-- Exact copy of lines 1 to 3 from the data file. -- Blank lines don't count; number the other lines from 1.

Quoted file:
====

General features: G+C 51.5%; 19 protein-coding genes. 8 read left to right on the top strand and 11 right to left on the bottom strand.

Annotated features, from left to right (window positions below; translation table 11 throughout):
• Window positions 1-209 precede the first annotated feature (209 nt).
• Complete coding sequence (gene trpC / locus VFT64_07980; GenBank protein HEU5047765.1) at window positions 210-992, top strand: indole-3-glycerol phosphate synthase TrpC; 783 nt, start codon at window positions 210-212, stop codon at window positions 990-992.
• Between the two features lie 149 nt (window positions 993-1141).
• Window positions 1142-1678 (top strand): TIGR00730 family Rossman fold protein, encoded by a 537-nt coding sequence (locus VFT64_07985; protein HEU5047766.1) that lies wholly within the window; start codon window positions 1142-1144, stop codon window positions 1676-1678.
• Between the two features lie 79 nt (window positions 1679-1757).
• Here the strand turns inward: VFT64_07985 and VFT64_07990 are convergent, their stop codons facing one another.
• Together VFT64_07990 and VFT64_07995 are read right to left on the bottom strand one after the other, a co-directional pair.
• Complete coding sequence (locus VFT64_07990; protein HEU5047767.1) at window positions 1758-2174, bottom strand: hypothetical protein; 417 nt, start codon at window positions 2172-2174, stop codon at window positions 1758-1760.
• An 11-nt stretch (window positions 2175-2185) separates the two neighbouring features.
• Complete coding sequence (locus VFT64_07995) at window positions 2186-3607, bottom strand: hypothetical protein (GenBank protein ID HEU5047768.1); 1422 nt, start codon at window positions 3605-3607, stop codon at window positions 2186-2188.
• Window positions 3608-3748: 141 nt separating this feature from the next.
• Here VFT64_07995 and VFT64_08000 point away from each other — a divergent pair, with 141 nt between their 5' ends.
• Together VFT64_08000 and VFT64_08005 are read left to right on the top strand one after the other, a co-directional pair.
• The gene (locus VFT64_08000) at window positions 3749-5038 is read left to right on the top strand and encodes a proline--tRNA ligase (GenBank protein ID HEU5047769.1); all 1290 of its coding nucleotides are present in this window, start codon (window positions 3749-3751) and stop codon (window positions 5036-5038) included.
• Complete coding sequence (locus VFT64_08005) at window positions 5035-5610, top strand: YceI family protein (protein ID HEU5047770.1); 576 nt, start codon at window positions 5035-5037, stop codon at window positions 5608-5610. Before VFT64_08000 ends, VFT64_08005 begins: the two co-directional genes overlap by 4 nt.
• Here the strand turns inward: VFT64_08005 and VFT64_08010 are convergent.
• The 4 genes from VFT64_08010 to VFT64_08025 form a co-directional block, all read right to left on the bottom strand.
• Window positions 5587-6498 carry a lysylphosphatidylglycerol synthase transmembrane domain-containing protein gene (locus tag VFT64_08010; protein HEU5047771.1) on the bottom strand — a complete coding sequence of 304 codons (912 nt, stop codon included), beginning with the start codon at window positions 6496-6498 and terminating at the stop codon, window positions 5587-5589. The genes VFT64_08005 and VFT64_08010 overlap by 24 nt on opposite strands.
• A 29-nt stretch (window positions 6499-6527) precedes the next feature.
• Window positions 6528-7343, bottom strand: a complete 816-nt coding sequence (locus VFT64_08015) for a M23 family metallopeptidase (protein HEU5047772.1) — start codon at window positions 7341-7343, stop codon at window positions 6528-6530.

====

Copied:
General features: G+C 51.5%; 19 protein-coding genes. 8 read left to right on the top strand and 11 right to left on the bottom strand.

Annotated features, from left to right (window positions below; translation table 11 throughout):
• Window positions 1-209 precede the first annotated feature (209 nt).